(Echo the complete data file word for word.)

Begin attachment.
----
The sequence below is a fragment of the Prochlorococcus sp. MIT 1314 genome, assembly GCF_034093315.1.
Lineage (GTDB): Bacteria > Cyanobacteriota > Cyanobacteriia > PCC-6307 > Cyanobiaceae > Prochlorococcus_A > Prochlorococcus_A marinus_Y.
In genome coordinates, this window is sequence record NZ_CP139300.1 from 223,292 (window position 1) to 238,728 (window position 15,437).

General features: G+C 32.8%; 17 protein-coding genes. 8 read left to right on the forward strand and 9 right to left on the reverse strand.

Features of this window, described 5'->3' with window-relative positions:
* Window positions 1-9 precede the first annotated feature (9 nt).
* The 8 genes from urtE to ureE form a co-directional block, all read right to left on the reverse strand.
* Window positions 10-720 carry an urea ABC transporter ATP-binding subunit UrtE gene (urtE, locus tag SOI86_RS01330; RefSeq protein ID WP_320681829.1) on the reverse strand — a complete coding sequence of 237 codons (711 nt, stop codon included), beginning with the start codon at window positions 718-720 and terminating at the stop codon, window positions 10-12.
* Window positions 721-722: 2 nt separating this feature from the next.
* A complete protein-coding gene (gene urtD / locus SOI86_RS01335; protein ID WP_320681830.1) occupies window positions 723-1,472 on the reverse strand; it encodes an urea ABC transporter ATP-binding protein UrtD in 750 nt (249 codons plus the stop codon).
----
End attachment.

The sequence below is a fragment of the Prochlorococcus sp. MIT 1314 genome, assembly GCF_034093315.1.
Lineage (GTDB): Bacteria > Cyanobacteriota > Cyanobacteriia > PCC-6307 > Cyanobiaceae > Prochlorococcus_A > Prochlorococcus_A marinus_Y.
In genome coordinates, this window is sequence record NZ_CP139300.1 from 223,292 (window position 1) to 238,728 (window position 15,437).

General features: G+C 32.8%; 17 protein-coding genes. 8 read left to right on the forward strand and 9 right to left on the reverse strand.

Features of this window, described 5'->3' with window-relative positions:
* Window positions 1-9 precede the first annotated feature (9 nt).
* The 8 genes from urtE to ureE form a co-directional block, all read right to left on the reverse strand.
* Window positions 10-720 carry an urea ABC transporter ATP-binding subunit UrtE gene (urtE, locus tag SOI86_RS01330; RefSeq protein ID WP_320681829.1) on the reverse strand — a complete coding sequence of 237 codons (711 nt, stop codon included), beginning with the start codon at window positions 718-720 and terminating at the stop codon, window positions 10-12.
* Window positions 721-722: 2 nt separating this feature from the next.
* A complete protein-coding gene (gene urtD / locus SOI86_RS01335; protein ID WP_320681830.1) occupies window positions 723-1,472 on the reverse strand; it encodes an urea ABC transporter ATP-binding protein UrtD in 750 nt (249 codons plus the stop codon).